The House Republicans, in proposing to sue President Obama for his executive overreach, certainly have a target rich environment. The president has been enthusiastic in his use of executive orders to circumnavigate the rule of law. According to a Thursday story in the Washington Times, House Speaker John Boehner has hit upon Obama’s non enforcement of certain provisions of the Affordable Care Act, commonly known as Obamacare.
The president, on his own authority, has delayed enforcement of the employer mandate of the ACA, which requires businesses with more than 50 full time employees to carry health insurance. This is despite the fact that the law specifically states that the mandate begins in the months following December 31, 2013. The suspicion has been that the president knows that this provision of the law will cause economic chaos, something that he does not care to see happen before the 2014 midterm elections.
As Mary Katherine Ham at Hot Air notes, previous attempts by the legislative branch to sue the executive branch have run afoul of a judicial concept called standing. The House Republicans will have to prove that Congress as a body was harmed by the president’s failure to carry out the clear letter of the law. Boehner and the House leadership think they can do this because previous suits that had been thrown out on standing grounds involved individual legislators. The Congress as an institution is being harmed by the president’s failure to faithfully execute the law.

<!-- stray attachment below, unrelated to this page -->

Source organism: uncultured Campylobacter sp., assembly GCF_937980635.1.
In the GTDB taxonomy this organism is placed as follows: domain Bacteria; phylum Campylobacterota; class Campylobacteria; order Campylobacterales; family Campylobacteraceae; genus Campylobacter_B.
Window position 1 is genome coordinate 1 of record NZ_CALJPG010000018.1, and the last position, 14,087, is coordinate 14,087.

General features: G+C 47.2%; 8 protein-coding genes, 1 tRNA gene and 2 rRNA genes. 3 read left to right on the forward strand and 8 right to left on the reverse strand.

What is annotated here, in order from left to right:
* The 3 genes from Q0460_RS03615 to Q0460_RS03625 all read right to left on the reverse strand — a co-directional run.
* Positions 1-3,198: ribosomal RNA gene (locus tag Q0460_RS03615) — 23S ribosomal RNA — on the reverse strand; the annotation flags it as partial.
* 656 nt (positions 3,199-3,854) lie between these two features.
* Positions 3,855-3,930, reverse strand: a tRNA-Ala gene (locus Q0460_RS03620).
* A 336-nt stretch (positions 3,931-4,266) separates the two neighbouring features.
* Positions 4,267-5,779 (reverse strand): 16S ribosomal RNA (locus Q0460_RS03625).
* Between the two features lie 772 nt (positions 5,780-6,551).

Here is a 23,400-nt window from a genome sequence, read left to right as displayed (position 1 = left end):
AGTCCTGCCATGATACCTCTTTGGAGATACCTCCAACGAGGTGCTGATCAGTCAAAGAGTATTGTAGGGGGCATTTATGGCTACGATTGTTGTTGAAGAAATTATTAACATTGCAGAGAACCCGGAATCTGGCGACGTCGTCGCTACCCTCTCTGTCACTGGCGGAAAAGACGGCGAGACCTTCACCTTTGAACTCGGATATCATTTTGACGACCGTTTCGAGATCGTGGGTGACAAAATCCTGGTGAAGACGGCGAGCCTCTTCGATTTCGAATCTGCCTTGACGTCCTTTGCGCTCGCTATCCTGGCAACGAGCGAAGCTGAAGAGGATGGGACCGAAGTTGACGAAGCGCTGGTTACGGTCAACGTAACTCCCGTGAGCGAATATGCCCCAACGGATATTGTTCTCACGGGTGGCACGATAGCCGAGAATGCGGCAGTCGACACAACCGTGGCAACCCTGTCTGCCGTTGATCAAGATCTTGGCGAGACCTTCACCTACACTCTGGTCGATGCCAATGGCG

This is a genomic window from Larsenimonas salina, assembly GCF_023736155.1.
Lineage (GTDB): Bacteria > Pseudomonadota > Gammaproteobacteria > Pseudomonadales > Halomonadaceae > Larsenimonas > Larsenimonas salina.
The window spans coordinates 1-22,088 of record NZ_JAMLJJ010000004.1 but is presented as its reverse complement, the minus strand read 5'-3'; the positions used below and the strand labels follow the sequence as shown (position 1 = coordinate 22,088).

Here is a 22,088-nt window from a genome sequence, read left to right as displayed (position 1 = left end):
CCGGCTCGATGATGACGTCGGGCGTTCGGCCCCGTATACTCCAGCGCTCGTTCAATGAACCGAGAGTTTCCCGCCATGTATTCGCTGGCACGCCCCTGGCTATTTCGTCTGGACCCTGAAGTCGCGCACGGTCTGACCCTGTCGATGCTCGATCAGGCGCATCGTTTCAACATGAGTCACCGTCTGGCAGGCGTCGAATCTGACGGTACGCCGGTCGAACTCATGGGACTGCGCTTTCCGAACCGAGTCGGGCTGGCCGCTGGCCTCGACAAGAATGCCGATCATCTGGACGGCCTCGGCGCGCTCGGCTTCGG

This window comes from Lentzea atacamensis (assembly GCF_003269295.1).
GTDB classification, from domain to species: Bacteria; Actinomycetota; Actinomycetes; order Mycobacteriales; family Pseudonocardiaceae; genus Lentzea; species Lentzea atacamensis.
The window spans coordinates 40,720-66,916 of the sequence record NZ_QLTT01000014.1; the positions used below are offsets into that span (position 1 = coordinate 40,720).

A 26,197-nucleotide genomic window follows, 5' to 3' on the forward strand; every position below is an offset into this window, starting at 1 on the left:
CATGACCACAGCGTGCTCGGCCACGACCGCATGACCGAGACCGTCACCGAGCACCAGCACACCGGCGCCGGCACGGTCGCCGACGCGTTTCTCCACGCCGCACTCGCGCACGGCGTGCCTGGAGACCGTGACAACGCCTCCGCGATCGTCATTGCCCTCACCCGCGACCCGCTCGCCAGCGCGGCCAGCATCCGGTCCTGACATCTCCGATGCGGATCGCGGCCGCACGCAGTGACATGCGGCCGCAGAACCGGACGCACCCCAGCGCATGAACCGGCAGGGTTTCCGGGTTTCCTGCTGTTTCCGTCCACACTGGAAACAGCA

The president is behaving defiantly at the prospect of the litigation, using the phrase, “So sue me!” in all of his campaign style speeches. He is contending that he is only doing his job of running the government. The Congress, he asserts, is not doing its job by blocking a lot of his initiatives.
How things will play out remains to be seen. There is some opinion, not just from the left, that the law suit is political and not likely to go anywhere. Some have already noted he delicious irony that the House proposes to sue the president for failure to enforce part of a law that it has been so keen to repeal.